Mission fulfilled, troops marched out of Fort Bowie for the last time on October 17, 1894. But lessons from the fort remain fresh today. “The military learned a lot from the Apache Wars,” Ludwig says. “They learned how to deal with guerilla warfare and employ native peoples as guides and scouts. They learned how to pack mules well—if they’re packing mules in Afghanistan, they’re probably using the same procedures invented by [generals who fought the Apache Wars].” In fact, Ludwig adds, roughly 800 of the nearly 8,000 annual visitors to Fort Bowie are military personnel studying techniques that the Army developed there.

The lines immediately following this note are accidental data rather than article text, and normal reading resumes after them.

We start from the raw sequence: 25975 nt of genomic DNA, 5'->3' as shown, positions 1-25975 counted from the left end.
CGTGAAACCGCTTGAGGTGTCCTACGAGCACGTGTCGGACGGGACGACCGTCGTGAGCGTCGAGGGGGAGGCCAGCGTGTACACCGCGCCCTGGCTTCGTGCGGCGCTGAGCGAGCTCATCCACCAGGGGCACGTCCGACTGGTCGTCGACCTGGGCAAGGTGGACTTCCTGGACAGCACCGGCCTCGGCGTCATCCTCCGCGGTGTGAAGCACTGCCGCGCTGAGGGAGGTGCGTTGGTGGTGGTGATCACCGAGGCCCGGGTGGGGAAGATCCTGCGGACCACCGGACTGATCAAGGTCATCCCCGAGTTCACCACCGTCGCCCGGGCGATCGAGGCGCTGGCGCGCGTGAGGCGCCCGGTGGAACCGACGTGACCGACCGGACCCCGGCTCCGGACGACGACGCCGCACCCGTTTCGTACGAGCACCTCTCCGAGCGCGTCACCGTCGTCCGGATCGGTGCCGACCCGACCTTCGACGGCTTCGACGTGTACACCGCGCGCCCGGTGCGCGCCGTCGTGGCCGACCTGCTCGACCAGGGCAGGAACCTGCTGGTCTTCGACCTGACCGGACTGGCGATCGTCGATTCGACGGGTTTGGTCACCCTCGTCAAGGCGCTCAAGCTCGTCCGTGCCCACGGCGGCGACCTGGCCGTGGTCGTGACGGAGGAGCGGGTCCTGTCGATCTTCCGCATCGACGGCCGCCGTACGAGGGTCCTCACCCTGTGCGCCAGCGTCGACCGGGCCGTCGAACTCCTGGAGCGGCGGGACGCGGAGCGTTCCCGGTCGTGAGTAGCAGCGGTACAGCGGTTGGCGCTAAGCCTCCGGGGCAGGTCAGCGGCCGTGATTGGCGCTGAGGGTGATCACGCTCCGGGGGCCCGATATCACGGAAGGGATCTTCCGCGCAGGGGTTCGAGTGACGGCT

“Today these ruins stand as a monument to the American soldier who for more than 20 years endured the hardships and dangers of campaigns that rank among the most arduous in military history,” writes Robert M. Utley in Clash of Cultures: Fort Bowie and the Chiricahua Apaches. “But the ruins also commemorate the Chiricahua Apache Indian. With his blend of fighting qualities and his mastery of guerilla tactics, he successfully defended his homeland against Spaniards, Mexicans, and Americans for two centuries. In the end he succumbed only when his own kin were mobilized against him.”